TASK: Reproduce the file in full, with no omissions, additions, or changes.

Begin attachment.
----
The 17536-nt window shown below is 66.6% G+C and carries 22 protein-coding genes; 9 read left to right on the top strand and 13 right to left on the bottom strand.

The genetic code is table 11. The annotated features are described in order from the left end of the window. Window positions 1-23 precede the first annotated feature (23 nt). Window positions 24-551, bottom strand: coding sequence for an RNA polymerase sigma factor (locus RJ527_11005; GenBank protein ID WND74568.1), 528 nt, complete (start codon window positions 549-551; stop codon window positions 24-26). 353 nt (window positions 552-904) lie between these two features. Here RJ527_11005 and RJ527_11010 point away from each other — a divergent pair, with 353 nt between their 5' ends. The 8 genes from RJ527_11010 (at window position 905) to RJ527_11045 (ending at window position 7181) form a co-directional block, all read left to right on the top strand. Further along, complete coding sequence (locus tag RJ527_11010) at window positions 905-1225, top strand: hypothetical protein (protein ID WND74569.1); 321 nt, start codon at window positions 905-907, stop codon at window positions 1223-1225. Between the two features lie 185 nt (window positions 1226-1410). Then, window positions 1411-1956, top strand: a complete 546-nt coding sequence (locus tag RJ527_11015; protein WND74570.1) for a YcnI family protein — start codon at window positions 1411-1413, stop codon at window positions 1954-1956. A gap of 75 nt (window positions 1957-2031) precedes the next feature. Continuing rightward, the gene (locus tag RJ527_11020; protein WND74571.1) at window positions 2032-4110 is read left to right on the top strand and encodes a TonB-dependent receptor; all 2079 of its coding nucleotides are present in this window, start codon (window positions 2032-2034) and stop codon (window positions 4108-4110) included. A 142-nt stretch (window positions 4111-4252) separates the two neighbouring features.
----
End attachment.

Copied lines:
The 17536-nt window shown below is 66.6% G+C and carries 22 protein-coding genes; 9 read left to right on the top strand and 13 right to left on the bottom strand.

The genetic code is table 11. The annotated features are described in order from the left end of the window. Window positions 1-23 precede the first annotated feature (23 nt). Window positions 24-551, bottom strand: coding sequence for an RNA polymerase sigma factor (locus RJ527_11005; GenBank protein ID WND74568.1), 528 nt, complete (start codon window positions 549-551; stop codon window positions 24-26). 353 nt (window positions 552-904) lie between these two features. Here RJ527_11005 and RJ527_11010 point away from each other — a divergent pair, with 353 nt between their 5' ends. The 8 genes from RJ527_11010 (at window position 905) to RJ527_11045 (ending at window position 7181) form a co-directional block, all read left to right on the top strand. Further along, complete coding sequence (locus tag RJ527_11010) at window positions 905-1225, top strand: hypothetical protein (protein ID WND74569.1); 321 nt, start codon at window positions 905-907, stop codon at window positions 1223-1225. Between the two features lie 185 nt (window positions 1226-1410). Then, window positions 1411-1956, top strand: a complete 546-nt coding sequence (locus tag RJ527_11015; protein WND74570.1) for a YcnI family protein — start codon at window positions 1411-1413, stop codon at window positions 1954-1956. A gap of 75 nt (window positions 1957-2031) precedes the next feature. Continuing rightward, the gene (locus tag RJ527_11020; protein WND74571.1) at window positions 2032-4110 is read left to right on the top strand and encodes a TonB-dependent receptor; all 2079 of its coding nucleotides are present in this window, start codon (window positions 2032-2034) and stop codon (window positions 4108-4110) included. A 142-nt stretch (window positions 4111-4252) separates the two neighbouring features.